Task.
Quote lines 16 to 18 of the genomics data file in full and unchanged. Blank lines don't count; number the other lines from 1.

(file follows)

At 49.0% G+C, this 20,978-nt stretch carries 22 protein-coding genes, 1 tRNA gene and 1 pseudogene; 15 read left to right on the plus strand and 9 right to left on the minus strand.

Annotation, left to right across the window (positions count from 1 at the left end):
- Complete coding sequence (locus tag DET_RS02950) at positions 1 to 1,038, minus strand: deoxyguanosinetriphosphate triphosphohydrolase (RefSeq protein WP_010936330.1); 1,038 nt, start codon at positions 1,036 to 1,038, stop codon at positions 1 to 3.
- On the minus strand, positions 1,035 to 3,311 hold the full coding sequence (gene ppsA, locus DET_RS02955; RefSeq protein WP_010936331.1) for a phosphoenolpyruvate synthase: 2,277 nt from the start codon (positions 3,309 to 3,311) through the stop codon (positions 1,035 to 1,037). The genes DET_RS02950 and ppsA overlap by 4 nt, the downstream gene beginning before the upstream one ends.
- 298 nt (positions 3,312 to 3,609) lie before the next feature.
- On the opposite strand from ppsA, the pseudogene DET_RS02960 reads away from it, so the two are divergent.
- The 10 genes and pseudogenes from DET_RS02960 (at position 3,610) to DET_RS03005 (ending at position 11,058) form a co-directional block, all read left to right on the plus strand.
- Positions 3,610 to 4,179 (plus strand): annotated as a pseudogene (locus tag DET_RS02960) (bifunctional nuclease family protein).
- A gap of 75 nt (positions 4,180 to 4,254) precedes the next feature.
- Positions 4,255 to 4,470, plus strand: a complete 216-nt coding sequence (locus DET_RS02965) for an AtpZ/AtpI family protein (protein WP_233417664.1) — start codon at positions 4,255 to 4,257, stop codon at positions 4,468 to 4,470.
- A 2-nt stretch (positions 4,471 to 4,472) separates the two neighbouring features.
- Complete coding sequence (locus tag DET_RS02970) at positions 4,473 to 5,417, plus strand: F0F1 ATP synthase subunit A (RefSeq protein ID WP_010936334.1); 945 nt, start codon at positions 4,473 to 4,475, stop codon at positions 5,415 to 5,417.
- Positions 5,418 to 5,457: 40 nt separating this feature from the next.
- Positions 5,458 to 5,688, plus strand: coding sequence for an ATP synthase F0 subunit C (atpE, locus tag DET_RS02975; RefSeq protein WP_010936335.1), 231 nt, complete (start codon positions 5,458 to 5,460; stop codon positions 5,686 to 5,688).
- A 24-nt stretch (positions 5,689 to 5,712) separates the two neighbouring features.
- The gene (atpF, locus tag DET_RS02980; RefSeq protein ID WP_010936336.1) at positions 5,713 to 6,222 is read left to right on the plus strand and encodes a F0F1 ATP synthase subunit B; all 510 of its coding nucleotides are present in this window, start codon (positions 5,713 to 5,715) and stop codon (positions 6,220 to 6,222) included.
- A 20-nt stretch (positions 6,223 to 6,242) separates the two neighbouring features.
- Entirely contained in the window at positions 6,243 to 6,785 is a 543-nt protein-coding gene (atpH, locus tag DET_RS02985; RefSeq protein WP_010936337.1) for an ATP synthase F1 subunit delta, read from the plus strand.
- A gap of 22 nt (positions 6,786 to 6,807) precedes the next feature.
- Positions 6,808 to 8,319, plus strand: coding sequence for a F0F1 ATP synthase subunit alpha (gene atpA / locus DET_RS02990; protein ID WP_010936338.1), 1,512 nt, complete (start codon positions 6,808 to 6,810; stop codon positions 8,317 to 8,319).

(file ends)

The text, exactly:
- The gene (atpF, locus tag DET_RS02980; RefSeq protein ID WP_010936336.1) at positions 5,713 to 6,222 is read left to right on the plus strand and encodes a F0F1 ATP synthase subunit B; all 510 of its coding nucleotides are present in this window, start codon (positions 5,713 to 5,715) and stop codon (positions 6,220 to 6,222) included.
- A 20-nt stretch (positions 6,223 to 6,242) separates the two neighbouring features.
- Entirely contained in the window at positions 6,243 to 6,785 is a 543-nt protein-coding gene (atpH, locus tag DET_RS02985; RefSeq protein WP_010936337.1) for an ATP synthase F1 subunit delta, read from the plus strand.